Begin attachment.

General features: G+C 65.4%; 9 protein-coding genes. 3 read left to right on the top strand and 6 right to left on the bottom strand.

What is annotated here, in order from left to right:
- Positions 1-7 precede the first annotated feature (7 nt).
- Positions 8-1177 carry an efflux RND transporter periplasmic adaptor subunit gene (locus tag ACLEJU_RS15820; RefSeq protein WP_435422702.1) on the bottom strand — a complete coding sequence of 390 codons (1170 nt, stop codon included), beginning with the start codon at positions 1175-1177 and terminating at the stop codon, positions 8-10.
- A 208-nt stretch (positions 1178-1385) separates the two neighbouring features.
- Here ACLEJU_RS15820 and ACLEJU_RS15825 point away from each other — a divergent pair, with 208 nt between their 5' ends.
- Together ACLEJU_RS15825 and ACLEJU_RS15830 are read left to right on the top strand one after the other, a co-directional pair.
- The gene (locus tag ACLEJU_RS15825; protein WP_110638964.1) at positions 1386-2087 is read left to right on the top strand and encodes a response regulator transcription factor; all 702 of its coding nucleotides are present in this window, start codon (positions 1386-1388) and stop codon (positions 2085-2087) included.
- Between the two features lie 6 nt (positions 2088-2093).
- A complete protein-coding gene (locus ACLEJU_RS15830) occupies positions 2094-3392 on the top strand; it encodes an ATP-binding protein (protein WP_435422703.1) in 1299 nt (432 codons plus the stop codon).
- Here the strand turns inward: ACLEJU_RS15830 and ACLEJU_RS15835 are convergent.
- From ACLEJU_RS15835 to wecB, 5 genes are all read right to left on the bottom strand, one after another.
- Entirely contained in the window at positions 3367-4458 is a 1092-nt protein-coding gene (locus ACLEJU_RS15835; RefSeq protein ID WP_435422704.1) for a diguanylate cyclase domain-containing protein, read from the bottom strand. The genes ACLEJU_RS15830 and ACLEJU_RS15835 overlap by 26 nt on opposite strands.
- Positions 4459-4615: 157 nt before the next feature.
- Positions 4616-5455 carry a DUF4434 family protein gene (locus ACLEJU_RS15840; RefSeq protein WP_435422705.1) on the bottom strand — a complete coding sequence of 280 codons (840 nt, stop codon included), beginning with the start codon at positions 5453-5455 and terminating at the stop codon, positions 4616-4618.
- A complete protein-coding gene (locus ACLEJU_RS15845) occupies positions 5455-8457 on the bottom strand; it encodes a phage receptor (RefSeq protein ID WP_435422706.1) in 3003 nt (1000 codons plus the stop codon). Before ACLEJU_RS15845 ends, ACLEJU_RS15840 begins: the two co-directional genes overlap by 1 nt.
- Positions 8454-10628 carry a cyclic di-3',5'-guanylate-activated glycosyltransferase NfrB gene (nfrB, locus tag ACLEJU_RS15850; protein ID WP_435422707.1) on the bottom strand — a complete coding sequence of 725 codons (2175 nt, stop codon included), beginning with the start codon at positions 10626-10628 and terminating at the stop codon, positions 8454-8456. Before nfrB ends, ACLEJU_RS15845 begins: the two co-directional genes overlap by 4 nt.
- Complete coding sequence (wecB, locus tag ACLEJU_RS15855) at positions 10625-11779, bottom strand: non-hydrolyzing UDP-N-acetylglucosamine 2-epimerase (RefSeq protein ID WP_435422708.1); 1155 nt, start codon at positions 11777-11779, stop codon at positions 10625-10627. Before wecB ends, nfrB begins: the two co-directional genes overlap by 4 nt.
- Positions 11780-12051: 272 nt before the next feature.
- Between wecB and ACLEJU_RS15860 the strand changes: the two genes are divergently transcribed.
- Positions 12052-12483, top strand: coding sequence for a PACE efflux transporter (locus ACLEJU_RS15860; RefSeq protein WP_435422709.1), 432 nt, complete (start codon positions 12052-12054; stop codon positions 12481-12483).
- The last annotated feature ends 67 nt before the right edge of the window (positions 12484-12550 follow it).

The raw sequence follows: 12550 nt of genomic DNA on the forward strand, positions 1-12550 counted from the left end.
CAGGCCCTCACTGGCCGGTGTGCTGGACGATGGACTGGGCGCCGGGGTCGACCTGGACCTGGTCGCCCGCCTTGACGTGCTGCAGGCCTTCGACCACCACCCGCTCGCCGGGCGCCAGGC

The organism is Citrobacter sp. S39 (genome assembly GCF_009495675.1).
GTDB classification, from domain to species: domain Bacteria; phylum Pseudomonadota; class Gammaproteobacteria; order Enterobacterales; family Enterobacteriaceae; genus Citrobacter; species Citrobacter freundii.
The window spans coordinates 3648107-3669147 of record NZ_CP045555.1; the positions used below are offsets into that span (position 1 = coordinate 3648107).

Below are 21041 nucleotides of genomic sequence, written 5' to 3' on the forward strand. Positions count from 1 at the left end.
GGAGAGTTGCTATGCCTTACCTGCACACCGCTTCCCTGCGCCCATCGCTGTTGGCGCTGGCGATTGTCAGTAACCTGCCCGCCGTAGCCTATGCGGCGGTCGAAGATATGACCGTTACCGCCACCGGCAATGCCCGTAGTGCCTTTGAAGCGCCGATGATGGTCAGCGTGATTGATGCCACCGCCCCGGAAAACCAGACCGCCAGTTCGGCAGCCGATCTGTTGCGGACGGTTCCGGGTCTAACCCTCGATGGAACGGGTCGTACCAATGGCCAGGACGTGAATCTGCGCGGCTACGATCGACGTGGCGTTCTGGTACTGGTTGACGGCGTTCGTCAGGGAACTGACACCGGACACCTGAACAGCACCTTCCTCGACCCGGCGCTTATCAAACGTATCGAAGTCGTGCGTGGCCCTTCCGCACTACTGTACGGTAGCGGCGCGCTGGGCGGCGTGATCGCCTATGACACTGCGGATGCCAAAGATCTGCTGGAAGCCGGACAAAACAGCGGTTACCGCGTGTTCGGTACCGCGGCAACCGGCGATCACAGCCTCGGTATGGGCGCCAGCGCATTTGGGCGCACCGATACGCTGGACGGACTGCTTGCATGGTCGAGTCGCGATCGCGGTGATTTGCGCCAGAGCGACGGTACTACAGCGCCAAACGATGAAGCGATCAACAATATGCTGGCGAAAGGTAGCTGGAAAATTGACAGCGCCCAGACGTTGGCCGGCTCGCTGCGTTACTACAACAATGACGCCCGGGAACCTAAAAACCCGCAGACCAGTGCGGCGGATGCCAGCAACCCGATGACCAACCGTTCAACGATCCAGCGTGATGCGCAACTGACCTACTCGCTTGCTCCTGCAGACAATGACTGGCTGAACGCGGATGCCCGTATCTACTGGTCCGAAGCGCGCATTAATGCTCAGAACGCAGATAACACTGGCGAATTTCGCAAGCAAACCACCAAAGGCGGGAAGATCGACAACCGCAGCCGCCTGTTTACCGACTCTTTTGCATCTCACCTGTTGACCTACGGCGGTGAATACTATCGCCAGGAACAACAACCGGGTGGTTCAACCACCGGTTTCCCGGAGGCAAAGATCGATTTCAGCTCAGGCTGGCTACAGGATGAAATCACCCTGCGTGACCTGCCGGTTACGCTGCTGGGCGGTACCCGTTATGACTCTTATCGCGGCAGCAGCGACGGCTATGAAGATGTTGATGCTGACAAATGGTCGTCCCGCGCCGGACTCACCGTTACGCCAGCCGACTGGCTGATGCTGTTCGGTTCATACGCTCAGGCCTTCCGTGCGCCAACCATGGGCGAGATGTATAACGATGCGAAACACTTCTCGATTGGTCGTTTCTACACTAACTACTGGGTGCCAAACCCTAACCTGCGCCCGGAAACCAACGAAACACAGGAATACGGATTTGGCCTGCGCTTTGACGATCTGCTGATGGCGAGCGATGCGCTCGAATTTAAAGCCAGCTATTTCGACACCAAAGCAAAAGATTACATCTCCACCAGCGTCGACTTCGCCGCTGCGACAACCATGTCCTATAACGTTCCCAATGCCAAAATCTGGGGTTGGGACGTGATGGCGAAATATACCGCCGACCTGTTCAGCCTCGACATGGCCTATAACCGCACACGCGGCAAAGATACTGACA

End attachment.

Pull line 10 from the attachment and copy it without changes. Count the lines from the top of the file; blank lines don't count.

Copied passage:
- A complete protein-coding gene (locus ACLEJU_RS15830) occupies positions 2094-3392 on the top strand; it encodes an ATP-binding protein (protein WP_435422703.1) in 1299 nt (432 codons plus the stop codon).